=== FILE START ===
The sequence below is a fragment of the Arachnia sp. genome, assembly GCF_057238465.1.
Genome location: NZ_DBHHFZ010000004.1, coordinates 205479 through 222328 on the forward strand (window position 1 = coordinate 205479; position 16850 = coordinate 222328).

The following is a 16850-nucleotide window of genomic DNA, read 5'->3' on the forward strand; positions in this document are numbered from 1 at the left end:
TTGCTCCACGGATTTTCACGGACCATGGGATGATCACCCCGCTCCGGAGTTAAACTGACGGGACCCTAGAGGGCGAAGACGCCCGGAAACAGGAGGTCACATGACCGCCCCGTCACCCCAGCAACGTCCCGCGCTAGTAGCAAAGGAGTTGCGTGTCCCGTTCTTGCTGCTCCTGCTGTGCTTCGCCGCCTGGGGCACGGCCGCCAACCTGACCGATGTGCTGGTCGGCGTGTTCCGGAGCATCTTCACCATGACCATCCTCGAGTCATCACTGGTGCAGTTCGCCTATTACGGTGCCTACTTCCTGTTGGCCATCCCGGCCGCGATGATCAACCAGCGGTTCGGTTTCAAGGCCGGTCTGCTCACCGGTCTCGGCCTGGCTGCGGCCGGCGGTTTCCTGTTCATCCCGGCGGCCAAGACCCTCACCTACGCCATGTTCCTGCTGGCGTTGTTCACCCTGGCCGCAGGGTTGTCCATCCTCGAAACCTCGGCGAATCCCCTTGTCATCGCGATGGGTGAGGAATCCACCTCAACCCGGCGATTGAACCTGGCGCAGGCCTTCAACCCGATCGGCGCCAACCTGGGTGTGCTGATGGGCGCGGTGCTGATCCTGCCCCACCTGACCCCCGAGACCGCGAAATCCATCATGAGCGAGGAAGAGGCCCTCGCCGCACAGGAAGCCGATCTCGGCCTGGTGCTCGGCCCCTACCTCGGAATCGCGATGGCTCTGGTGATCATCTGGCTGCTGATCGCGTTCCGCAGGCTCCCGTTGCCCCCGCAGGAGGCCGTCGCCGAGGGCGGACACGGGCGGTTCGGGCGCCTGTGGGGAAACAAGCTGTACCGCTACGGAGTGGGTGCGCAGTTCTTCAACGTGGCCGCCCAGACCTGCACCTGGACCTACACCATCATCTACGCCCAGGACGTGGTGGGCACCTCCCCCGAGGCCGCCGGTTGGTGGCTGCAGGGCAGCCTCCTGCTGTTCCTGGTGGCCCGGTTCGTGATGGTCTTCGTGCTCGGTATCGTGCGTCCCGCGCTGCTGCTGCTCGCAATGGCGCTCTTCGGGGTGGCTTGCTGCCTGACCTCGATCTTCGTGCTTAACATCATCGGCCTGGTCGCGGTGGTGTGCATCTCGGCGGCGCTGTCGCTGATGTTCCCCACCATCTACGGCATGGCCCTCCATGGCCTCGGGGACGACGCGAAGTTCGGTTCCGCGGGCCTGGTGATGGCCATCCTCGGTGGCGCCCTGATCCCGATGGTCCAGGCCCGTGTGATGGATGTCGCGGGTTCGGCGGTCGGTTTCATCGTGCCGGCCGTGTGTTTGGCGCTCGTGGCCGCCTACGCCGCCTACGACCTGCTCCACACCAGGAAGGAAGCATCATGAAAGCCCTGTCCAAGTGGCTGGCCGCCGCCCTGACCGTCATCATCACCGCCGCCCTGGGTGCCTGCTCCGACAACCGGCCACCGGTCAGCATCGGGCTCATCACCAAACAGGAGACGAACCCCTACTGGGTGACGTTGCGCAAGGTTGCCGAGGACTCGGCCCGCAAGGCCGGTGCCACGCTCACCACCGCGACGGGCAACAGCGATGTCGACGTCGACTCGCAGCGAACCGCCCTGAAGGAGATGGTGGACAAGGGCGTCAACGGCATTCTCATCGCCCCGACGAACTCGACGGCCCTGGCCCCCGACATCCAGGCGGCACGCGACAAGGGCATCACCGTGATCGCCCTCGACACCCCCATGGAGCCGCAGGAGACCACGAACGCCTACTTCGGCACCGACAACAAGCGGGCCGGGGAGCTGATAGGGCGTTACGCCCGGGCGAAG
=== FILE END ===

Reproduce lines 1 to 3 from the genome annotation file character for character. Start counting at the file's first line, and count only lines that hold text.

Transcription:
The sequence below is a fragment of the Arachnia sp. genome, assembly GCF_057238465.1.
Genome location: NZ_DBHHFZ010000004.1, coordinates 205479 through 222328 on the forward strand (window position 1 = coordinate 205479; position 16850 = coordinate 222328).

The following is a 16850-nucleotide window of genomic DNA, read 5'->3' on the forward strand; positions in this document are numbered from 1 at the left end: